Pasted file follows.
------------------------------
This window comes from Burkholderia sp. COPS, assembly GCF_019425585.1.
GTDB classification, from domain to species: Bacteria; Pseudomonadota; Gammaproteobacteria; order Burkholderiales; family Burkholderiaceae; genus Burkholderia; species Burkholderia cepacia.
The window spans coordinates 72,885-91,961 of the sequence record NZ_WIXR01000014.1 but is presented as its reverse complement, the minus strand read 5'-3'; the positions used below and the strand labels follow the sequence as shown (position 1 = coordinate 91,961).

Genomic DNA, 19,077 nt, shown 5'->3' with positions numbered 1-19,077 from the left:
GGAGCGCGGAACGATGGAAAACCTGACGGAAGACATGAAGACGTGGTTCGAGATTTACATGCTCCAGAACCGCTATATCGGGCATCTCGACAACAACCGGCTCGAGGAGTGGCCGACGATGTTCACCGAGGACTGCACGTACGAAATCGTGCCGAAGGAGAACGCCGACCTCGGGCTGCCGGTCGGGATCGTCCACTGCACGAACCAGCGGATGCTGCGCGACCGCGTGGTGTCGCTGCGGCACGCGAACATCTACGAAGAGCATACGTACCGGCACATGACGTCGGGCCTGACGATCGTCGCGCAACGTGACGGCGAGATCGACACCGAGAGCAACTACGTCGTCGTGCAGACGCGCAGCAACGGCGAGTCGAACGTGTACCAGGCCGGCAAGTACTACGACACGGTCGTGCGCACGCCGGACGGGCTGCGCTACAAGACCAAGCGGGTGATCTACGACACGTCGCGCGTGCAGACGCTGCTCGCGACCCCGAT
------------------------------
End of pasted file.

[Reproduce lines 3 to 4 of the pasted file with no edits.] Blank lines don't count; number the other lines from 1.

The window spans coordinates 72,885-91,961 of the sequence record NZ_WIXR01000014.1 but is presented as its reverse complement, the minus strand read 5'-3'; the positions used below and the strand labels follow the sequence as shown (position 1 = coordinate 91,961).

Genomic DNA, 19,077 nt, shown 5'->3' with positions numbered 1-19,077 from the left: